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How to improve the collective effort of a team

Emergence is a captivating phenomenon, especially when observing the emergent properties of teams. It’s intriguing to note that when a group of intelligent individuals collaborate, the average quality of their collective thought process can sometimes deteriorate instead of improve.

The flip side of emergence

One might assume that the collective intelligence of a team would be greater than the sum of its parts, producing synergy. Yet, frequently, the outcome is the opposite. This paradox often arises due to the prevalence of single-loop learning within the team.

  • Single-loop learning: Action -> Result

  • Double-loop learning: Thinking -> Action -> Result

  • Triple-loop learning: Being -> Thinking -> Action -> Result

As seen above, the conversation revolves solely around the relationship between an action and its expected outcome. There’s typically no room to discuss the thought process that led to such actions—what we term as double-loop learning.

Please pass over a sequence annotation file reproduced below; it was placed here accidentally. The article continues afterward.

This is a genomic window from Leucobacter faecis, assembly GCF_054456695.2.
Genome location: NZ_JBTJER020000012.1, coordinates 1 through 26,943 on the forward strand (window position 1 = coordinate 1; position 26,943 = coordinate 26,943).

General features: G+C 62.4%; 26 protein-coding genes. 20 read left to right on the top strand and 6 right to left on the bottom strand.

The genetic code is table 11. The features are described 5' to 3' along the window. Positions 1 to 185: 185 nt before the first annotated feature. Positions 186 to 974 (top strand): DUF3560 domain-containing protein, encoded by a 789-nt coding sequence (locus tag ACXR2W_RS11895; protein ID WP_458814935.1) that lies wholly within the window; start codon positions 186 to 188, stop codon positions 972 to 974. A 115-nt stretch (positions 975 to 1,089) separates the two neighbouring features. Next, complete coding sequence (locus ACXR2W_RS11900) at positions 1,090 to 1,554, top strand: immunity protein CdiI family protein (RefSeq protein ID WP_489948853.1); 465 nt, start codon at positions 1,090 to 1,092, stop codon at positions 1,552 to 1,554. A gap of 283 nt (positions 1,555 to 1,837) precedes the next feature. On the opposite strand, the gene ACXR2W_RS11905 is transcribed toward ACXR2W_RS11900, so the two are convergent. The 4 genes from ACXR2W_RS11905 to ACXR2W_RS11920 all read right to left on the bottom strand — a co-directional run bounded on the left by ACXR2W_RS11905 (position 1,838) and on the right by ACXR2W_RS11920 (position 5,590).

Sometimes, challenges arise from disparate thought processes. In these situations, delving deeper into the team’s identity and values—understanding “who we are”—can provide insights. This is the realm of triple-loop learning, offering the richest insights. But, let’s start with understanding the basics first.

If a team becomes mired in a cycle of “if we do X, then we’ll achieve Y” without examining the basis for these assumptions, it’s essential to intervene in their process. Failing to do so can lead to stagnation or dysfunctional conflict.

Engaging the team in a discussion about their thoughts on what needs to be done can be enlightening. It requires a structured approach to accommodate and harmonize various thinking styles, fostering healthy friction without creating division.

It’s often beneficial to take a short break before starting this introspective process, allowing for mental space and readjustment. It’s almost guaranteed that if you don’t facilitate this intervention, the team will become more entrenched in their views, failing to harness their collective talents. And that would be a great loss indeed.


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